“They’re running the same movies over and over again. For instance, Channel 21 and 65 show the same movies. You’re taking off the Baltimore stations. You’re taking off the New York stations. Then you put on Mr. Johnson’s Channel 32. It should be rated triple-X. They have some foul movies on that program. The citizens should have a say in what’s being put on TV.”

District Cablevision representatives rebut most of the comments, telling Mulhauser that nobody really wants to watch TNN and telling Thompkins that Johnson’s BET Movies channel most certainly does not contain triple-X programming.

Once the citizens have had their say, Doreen Thompson takes a turn. As OCT director, Thompson would look foolish if she didn’t toss a few grenades at District Cablevision management.

Thompson takes an especially hard chop at the company representatives for having promised a system upgrade that would bring more channels—and fewer complaints.

“You said in 1994, ‘We will upgrade.’ In 1995, ‘We will upgrade.’ In 1996, ‘We will upgrade,’ and nothing happened,” says Thompson.

Thompson sends Turner and the other District Cablevision representatives backpedaling with questions about the loss of subscribers, about the level of local subscriber input on programming changes, about embarrassing cases of bad service, like customers who ask to be disconnected but continue to get bills and threatening nonpayment letters for months afterward.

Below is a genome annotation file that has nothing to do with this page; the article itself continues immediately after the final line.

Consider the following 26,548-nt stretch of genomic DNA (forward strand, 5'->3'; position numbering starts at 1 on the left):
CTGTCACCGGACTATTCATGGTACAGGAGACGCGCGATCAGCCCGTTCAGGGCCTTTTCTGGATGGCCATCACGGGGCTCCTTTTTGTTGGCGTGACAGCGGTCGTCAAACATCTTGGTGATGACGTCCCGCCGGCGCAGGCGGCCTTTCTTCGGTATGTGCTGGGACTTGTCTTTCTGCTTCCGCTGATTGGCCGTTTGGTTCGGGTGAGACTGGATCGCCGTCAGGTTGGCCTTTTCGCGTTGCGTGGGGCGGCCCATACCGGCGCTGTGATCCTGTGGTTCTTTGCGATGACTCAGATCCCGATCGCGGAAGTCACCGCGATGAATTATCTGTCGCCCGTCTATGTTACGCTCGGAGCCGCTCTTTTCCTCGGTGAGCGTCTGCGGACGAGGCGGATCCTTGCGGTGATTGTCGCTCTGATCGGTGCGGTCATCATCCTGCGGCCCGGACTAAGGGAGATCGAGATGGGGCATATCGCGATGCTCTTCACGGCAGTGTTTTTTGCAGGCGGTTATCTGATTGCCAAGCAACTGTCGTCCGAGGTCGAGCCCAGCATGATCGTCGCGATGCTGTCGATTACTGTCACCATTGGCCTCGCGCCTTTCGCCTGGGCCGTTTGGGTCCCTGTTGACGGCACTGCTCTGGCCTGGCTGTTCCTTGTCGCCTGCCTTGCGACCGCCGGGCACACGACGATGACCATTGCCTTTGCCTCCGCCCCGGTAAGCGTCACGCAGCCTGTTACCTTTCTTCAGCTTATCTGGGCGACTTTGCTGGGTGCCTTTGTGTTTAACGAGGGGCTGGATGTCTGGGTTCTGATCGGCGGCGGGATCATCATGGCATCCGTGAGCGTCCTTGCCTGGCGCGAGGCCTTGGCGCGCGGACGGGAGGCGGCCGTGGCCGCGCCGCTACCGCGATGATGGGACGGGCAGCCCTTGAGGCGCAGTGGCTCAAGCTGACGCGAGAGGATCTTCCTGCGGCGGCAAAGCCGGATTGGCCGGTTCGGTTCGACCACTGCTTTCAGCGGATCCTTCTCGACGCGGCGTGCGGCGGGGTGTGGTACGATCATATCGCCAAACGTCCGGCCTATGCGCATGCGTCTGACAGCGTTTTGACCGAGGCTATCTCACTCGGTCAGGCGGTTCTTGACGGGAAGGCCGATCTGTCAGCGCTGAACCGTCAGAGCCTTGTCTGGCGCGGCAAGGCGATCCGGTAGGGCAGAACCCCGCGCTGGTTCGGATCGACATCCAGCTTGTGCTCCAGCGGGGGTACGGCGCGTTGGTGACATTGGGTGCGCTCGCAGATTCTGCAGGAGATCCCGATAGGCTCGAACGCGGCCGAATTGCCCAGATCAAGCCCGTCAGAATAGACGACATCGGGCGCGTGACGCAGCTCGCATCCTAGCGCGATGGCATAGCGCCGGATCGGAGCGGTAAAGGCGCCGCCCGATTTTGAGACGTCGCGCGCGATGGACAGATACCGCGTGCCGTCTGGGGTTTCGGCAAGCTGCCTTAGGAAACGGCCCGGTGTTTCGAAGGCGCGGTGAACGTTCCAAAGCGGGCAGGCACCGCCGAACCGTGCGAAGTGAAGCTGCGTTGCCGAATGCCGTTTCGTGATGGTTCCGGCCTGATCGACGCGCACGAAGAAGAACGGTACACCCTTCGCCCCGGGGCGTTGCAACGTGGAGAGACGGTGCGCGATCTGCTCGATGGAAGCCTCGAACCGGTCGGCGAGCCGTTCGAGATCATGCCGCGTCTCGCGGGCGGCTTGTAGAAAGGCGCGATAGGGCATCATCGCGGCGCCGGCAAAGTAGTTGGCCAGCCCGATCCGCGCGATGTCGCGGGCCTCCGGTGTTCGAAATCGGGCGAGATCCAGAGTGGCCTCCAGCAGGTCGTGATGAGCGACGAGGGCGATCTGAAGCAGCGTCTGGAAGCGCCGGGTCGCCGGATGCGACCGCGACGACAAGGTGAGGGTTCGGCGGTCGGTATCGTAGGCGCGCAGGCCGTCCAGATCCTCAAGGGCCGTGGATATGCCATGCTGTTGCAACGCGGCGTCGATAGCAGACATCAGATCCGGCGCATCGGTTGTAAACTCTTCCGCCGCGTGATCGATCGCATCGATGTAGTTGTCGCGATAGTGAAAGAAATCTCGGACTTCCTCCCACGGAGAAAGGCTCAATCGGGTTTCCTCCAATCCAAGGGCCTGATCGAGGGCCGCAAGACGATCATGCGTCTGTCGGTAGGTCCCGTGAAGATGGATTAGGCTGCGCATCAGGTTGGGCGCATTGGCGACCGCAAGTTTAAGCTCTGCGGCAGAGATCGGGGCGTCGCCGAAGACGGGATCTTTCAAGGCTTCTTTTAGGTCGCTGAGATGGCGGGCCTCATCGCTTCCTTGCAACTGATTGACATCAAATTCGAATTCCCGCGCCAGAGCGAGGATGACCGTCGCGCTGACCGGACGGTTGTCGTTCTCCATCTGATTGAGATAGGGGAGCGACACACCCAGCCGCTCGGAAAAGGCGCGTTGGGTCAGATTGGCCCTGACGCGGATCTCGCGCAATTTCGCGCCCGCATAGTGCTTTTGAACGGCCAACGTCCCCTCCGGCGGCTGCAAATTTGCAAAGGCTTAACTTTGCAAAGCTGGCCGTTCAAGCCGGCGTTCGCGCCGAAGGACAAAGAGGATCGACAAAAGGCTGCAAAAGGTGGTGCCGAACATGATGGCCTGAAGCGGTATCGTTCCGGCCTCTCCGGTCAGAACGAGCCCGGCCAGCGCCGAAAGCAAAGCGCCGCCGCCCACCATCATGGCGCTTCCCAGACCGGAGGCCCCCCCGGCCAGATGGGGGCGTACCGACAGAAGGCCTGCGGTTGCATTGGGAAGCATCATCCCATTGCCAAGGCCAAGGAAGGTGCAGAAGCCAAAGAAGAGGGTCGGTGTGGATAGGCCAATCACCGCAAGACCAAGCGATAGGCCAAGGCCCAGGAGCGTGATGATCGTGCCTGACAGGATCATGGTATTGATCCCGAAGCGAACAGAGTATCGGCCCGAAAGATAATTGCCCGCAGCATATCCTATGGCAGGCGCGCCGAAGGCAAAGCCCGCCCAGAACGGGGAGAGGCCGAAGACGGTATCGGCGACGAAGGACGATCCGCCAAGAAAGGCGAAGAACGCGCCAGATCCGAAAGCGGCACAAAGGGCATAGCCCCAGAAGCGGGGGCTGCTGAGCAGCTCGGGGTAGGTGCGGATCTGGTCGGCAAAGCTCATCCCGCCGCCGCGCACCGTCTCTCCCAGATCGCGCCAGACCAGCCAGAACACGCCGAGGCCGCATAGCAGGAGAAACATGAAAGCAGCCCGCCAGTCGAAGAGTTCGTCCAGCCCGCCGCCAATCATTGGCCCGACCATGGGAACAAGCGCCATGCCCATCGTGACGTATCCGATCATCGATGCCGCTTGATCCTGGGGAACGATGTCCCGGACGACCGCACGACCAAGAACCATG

“We have an internal audit problem with that,” says Turner, trying to explain the reason for the failure to disconnect subscribers, which she describes as a mixup between District Cablevision and its billing contractor. “It’s an issue that we are trying to figure out and determine why we have two different pieces of information here.”

But as Thompson presses on with her questions, the limits of her regulatory domain become painfully clear. Although OCT will decide later this month whether to order refunds on District Cablevision’s 1996 increase in installation rates, the office has no say over programming changes, system upgrades, and even service rates for pay-per-view programming.

Thompson says her office will hold several public forums this year to kick off the refranchising process, a three-year review required by federal law in which District Cablevision’s service record and plans are evaluated. Although District citizens may flood OCT with requests to yank the company’s franchise, FCC rules make it extremely difficult to shut out a company like District Cablevision, which has invested upward of $100 million in building a citywide cable system.

Walter Brown, the last speaker at the hearing, reads a short list of complaints about the company’s billing and service and finishes by asking Thompson if there is a way to end residents’ frustration with District Cablevision.

“Has there ever been any attempt to get [cable] competition in this city?” he asks.

Thompson tells him that the District is wide open to any competitors. The only catch is that they would have to wire the entire city again themselves—a slightly cost-prohibitive hurdle.

Brown, ever hopeful, tries another take: “Is there any likelihood the control board will look into this?”CP